Facebook Inc. and its photo-sharing app Instagram sued four companies and three people based in China for allegedly creating and selling fake online accounts, likes and followers that were used for misinformation campaigns and other scams.
Starting in 2017, the companies marketed and sold fake accounts in large quantities through six websites with similar domain names to Facebook such as myfacebook.cc and 9xiufacebook.com, according to the complaint filed Friday in San Francisco federal court.
Facebook seeks to bar the companies from infringing on its trademarks and using domain names related to Facebook, a practice known as cybersquatting. The four companies, which are affiliated with each other and based in southern China, manufacture electronics, provide software and web development services, as well as register and sell accounts for social-networking sites, according to the complaint.
“Fake and inauthentic accounts can be used for spam and phishing campaigns, misinformation campaigns, marketing scams, advertising fraud, and other fraud schemes which are profitable at scale,” the complaint said.
Facebook, based in Menlo Park, Calif., has been trying to curb the spread of fake news and information after coming under fire for sharing user data with an analytics firm tied to the 2016 campaign of President Trump.
In China, Facebook’s social network has been blocked since 2009, which has pushed the company to pursue other avenues to gain entree into the country. Chief Executive Mark Zuckerberg, who has made China a priority, regularly turns up at gatherings and conferences in the country.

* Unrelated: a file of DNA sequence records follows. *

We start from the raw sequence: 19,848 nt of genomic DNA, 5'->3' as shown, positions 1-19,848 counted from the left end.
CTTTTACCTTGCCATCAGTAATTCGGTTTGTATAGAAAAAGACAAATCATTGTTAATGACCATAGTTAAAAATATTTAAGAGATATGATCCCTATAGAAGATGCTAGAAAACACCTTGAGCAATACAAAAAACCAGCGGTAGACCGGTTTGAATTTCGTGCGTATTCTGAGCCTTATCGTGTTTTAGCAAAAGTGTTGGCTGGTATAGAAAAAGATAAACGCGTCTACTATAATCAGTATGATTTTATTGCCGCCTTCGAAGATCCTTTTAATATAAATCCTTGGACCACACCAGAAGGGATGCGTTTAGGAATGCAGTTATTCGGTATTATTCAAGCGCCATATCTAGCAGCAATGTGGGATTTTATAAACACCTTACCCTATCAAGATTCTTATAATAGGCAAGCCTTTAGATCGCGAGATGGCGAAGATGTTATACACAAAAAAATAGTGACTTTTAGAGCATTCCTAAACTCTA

The four companies named as defendants in the China suit are 9 Xiu Network Science and Technology (Shenzhen) Co., 9 Xiu Feishu Science and Technology Co., 9 Xiufei Book Technology Co., and Home Network (Fujian) Technology Co. They are based in Longyan and Shenzhen. They couldn’t immediately be reached for comment.
The three people named in the complaint are Wei Gao, Zhaochun Liu and Zhaoping Liu. According to the complaint, Zhaoping Liu registered the domain names and managed the websites. Mr. Gao has been the chief executive and sole shareholder of 9 Xiu Network since June 2017. Zhaochun Liu, who previously served in that role, now manages accounts used to receive payments for that company. The three weren’t immediately reachable for comment.
Paul Grewal, Facebook’s deputy general counsel of litigation, said in a post on the social network’s website that it acts forcefully to stamp out fraudulent behavior. In the first nine months of 2018, Facebook and Instagram collectively disabled more than 2.1 billion accounts, according to the complaint.
“Inauthentic activity has no place on our platform,” Mr. Grewal wrote. “That’s why we devote significant resources to detecting and stopping this behavior, including disabling millions of fake accounts every day.” Facebook is seeking an injunction and $100,000 in damages.
In July, Facebook said it would set up an innovation hub in Hangzhou, home to China’s internet giant Alibaba Group Holding Ltd. Facebook also inked an agreement with Chinese hardware company Xiaomi Corp. last year to produce a virtual reality headset only for the Chinese market.